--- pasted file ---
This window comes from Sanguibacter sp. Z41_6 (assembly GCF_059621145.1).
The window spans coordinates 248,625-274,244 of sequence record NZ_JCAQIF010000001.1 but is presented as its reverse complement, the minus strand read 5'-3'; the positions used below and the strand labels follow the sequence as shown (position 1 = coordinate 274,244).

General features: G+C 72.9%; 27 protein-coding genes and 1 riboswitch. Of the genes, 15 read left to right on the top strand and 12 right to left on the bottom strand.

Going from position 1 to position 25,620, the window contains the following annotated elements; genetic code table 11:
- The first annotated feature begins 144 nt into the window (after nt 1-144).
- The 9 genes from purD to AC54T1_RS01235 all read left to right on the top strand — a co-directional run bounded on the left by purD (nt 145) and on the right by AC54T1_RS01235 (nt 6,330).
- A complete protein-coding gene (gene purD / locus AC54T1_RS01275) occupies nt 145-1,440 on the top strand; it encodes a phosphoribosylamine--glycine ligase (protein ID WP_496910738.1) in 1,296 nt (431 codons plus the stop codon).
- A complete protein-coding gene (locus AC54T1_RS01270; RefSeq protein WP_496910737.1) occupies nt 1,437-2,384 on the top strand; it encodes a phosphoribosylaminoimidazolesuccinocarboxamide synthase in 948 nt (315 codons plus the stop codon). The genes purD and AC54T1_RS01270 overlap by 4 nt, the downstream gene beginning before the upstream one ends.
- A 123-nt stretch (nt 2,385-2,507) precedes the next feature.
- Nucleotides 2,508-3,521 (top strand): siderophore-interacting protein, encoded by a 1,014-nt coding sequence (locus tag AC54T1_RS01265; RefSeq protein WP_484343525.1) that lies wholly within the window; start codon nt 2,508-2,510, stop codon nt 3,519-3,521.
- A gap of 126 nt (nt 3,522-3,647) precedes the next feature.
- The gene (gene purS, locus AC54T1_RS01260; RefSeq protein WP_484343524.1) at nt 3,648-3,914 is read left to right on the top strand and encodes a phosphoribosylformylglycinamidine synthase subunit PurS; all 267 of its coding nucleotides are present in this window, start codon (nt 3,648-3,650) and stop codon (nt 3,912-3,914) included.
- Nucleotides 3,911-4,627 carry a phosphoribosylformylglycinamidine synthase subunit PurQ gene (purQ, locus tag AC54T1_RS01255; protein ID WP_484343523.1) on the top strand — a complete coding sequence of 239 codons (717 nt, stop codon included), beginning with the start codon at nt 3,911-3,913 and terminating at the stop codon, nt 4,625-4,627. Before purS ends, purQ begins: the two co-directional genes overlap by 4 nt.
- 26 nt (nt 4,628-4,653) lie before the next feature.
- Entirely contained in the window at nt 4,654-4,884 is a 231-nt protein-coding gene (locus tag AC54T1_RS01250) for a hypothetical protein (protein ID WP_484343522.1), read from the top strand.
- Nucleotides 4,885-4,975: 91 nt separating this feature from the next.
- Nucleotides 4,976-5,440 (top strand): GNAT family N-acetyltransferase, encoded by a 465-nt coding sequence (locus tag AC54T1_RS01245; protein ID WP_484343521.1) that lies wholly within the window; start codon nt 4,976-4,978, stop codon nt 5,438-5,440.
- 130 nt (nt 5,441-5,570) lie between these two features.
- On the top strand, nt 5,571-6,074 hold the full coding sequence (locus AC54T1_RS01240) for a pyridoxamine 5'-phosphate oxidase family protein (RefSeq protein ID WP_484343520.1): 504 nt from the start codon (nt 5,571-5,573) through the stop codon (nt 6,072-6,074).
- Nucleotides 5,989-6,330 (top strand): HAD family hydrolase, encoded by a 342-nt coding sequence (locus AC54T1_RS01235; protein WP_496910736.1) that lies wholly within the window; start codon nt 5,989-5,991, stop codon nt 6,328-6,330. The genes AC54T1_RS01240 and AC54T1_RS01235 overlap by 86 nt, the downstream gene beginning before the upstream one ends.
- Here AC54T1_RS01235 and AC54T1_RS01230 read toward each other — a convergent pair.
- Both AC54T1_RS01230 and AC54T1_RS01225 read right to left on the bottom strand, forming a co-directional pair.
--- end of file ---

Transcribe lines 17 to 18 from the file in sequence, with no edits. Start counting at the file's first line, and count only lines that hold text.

- Nucleotides 4,976-5,440 (top strand): GNAT family N-acetyltransferase, encoded by a 465-nt coding sequence (locus tag AC54T1_RS01245; protein ID WP_484343521.1) that lies wholly within the window; start codon nt 4,976-4,978, stop codon nt 5,438-5,440.
- 130 nt (nt 5,441-5,570) lie between these two features.